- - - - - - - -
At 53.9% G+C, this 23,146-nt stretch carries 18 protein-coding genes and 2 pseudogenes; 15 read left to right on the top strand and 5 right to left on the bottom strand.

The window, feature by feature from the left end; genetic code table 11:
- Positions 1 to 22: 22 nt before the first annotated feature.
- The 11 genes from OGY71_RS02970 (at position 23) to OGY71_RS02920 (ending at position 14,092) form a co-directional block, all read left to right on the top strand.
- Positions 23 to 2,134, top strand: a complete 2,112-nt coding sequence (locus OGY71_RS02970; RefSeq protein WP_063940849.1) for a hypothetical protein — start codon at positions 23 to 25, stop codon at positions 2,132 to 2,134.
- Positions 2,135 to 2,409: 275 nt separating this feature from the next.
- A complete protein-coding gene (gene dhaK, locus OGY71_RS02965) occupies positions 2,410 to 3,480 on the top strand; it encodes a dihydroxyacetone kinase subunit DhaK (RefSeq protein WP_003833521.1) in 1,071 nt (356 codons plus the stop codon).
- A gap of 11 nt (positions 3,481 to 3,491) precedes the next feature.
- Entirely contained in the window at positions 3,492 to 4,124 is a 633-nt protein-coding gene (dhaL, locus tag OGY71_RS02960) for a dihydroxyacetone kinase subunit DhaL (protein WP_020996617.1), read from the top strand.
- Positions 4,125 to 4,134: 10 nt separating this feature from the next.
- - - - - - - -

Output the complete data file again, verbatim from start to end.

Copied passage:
At 53.9% G+C, this 23,146-nt stretch carries 18 protein-coding genes and 2 pseudogenes; 15 read left to right on the top strand and 5 right to left on the bottom strand.

The window, feature by feature from the left end; genetic code table 11:
- Positions 1 to 22: 22 nt before the first annotated feature.
- The 11 genes from OGY71_RS02970 (at position 23) to OGY71_RS02920 (ending at position 14,092) form a co-directional block, all read left to right on the top strand.
- Positions 23 to 2,134, top strand: a complete 2,112-nt coding sequence (locus OGY71_RS02970; RefSeq protein WP_063940849.1) for a hypothetical protein — start codon at positions 23 to 25, stop codon at positions 2,132 to 2,134.
- Positions 2,135 to 2,409: 275 nt separating this feature from the next.
- A complete protein-coding gene (gene dhaK, locus OGY71_RS02965) occupies positions 2,410 to 3,480 on the top strand; it encodes a dihydroxyacetone kinase subunit DhaK (RefSeq protein WP_003833521.1) in 1,071 nt (356 codons plus the stop codon).
- A gap of 11 nt (positions 3,481 to 3,491) precedes the next feature.
- Entirely contained in the window at positions 3,492 to 4,124 is a 633-nt protein-coding gene (dhaL, locus tag OGY71_RS02960) for a dihydroxyacetone kinase subunit DhaL (protein WP_020996617.1), read from the top strand.
- Positions 4,125 to 4,134: 10 nt separating this feature from the next.